DEAR FRIENDS, 4/1/2012

This was another of those Best Laid Plans of Mice and Men Weeks.

I saw my friend William Parker, the bass player and multi-instrumentalist, last week and he asked me if I’d write the liner notes for a double CD of his big band music which had been recorded in Milan, Italy, in February. I couldn’t say no and I didn’t want to anyway. I spent the whole first three days of the week on those liner notes. I like doing this job. It’s incredibly difficult to say something intelligent and useful in a short amount of space and I don’t get to write liner notes very often. If you want to read what I said I’ll add it at the end of this note.

Thursday I spent catching up on the email and snailmail I’d neglected the first three days of the week so that day was shot, which means I never got back to SAMOVAR AND ZAEMAHOOLAH until Friday. Friday was an excellent day. I made a lot of progress, and these two birds–I mean this one bird and one bear–continue to surprise me with the twists and turns in the plot that they come up with so that I have to follow along behind them taking notes. This is exactly the way it ought to be.

I finished Friday working on an outline for the rest of the book. This is just a way to organize the notes I’ve been taking. I know very well the outline will go out the window every day I work on the story. But that’s what the outline is there for. It’s a place to begin again the next day. That’s why I love writing a story, you always get up the next day knowing where you’ll begin. You most certainly do not know where you’ll go after you begin–the characters and the situation will tell you that–but at least you know where to begin. That’s why I say writing a novel is like working in a bank; you know where to go every morning. Every day when I sit down to work on the story the outline tells me where to begin and once I get going the characters and the circumstances dictate where I have to go and the outline gets abandoned. Poet Theodore Roethke said it best, “I learn by going where I have to go, which is exactly right.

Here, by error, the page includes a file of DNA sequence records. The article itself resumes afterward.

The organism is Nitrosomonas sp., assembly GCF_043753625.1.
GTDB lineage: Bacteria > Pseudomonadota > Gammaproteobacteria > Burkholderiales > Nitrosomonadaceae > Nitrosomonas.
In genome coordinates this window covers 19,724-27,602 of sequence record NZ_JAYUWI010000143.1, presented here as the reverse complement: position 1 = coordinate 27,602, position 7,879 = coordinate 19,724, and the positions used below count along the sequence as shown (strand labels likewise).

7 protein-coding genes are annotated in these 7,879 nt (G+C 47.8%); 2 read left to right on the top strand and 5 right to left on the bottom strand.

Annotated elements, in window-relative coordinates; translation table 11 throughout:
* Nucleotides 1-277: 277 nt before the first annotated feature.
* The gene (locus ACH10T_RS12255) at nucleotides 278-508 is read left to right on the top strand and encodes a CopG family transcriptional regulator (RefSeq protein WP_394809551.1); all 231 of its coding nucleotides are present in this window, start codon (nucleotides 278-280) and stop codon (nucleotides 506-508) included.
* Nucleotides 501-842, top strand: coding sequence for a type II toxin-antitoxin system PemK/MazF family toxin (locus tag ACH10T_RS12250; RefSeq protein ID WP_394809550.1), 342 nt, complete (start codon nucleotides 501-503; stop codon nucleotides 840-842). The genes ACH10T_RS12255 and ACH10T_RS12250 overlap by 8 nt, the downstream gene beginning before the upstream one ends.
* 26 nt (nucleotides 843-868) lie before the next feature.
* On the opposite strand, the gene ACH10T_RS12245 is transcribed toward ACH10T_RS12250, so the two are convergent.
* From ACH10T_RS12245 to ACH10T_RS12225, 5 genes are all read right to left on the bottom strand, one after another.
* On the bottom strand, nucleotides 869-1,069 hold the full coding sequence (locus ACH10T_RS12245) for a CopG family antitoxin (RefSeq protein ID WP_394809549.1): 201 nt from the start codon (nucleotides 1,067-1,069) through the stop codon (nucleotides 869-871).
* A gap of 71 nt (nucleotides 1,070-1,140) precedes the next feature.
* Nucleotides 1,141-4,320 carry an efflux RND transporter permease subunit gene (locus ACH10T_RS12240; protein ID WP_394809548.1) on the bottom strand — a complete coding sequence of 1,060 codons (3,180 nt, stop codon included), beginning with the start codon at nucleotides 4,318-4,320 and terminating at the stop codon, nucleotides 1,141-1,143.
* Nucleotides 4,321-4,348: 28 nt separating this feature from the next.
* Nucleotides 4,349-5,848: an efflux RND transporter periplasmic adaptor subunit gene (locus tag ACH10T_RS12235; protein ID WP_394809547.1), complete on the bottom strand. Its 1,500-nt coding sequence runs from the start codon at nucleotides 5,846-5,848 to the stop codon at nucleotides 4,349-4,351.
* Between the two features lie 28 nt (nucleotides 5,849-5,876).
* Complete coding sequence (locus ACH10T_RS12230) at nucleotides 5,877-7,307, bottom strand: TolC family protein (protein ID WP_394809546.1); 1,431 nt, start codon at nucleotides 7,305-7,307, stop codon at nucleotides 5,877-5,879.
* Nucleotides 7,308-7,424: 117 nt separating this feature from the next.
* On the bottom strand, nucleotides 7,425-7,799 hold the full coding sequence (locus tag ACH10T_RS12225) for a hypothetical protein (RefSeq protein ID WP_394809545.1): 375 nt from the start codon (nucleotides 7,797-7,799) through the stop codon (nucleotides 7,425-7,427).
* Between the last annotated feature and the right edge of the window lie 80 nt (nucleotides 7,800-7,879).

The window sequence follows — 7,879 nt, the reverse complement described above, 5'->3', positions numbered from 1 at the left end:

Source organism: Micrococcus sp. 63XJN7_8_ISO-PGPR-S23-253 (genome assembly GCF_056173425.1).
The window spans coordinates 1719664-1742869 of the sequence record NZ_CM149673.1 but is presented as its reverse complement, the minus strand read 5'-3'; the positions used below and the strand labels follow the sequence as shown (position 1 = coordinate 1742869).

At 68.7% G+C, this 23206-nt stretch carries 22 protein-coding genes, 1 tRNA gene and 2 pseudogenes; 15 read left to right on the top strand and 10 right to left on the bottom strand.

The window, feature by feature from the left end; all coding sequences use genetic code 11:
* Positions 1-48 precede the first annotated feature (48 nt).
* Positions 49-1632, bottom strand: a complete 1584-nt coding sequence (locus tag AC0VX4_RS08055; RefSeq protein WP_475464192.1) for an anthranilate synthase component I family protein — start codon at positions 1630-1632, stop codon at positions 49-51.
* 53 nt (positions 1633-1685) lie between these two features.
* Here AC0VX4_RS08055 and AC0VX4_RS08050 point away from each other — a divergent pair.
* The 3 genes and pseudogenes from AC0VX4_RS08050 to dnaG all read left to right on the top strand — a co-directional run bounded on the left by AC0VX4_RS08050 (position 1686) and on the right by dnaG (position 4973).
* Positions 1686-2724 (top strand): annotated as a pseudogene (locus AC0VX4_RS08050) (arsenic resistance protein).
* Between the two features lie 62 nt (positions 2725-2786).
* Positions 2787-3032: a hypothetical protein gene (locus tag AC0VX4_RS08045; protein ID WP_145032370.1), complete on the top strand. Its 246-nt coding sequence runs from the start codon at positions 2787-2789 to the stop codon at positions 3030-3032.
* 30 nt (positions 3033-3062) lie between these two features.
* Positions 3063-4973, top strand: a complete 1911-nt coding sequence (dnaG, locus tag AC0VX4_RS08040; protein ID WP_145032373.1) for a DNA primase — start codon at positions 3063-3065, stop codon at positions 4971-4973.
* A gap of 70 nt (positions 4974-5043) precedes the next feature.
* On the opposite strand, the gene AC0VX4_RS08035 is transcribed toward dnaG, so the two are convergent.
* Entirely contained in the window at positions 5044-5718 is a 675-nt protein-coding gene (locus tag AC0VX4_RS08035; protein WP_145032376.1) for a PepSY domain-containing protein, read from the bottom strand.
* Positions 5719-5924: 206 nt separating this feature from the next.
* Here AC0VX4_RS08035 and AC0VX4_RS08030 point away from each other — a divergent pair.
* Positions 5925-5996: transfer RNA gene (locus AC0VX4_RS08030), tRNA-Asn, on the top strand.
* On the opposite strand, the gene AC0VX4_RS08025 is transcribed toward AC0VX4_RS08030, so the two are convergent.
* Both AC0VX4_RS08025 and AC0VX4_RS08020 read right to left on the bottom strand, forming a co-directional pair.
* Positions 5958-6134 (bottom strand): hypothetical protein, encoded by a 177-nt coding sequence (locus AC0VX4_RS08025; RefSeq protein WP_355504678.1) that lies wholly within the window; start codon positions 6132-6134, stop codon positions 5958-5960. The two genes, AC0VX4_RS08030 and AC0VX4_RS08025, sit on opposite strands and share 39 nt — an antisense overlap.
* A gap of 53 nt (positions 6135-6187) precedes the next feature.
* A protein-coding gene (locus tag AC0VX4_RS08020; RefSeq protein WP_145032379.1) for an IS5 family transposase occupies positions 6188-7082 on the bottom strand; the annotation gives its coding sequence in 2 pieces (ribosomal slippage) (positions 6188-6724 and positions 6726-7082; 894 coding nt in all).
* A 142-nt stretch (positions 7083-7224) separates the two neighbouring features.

Friday night I started coming down with a cold–the first one in three years–and by Saturday morning I was useless. It’s Sunday now and I’m still useless. I don’t get colds but every few years but when I get’em they’re whoppers. More next week. Sincerely, David Budbill 2 April 2012 p.s.–Here’s my liner notes in case you’d like to read them.

ESSENCE OF ELLINGTON WILD AND SWEET THE BIG BAND MUSIC OF WILLIAM PARKER
This big band album of William Parker’s is devoted to new versions of compositions of the master, Duke Ellington. Parker says, “You can’t out do Duke Ellington. We are not trying to duplicate Duke Ellington. How could anybody ever do that? We’re trying to tap into the spirit of the music in order to find our own way to play.”
This double CD is a live recording made in Milan, Italy, at Theatre Manzano on Feb 6, 2012.
William also says, ““When I was 7 years old my father would come home from work and play the Ellington recording “Live at Newport” almost every night I would dance to this glorious music until I was exhausted, hearing tenor saxophonist Paul Gonslaves blow chorus after chorus of jubilant sound on the song “Diminuendo and Crescendo In Blue.”
“It was at that time I heard the Essence of Ellington, the jump, the freedom, all layered in the blues. The essence is also the scream, the high note, the vamps, the singing voices and personalities of the instruments that make up the orchestra which are at all times individual. The melody will be there but it will grow wings and give birth to new themes and gestures sometimes going into trance as all sacred music eventually does. The essence of Ellington is to be your self. It’s the hippest song around.“
* * *
The first CD begins with “Portrait of Louisiana” (Dedicated to Clyde Kerr) William says, “Clyde Kerr Jr. was a great trumpet player, composer, educator and good brother all around. He died August 11, 2010. Clyde like many of the musicians was the personification of New Orleans and Louisiana. Clyde’s ears were open and he embraced all the music without putting one ahead of another. He was in the now, in the moment, all the time.”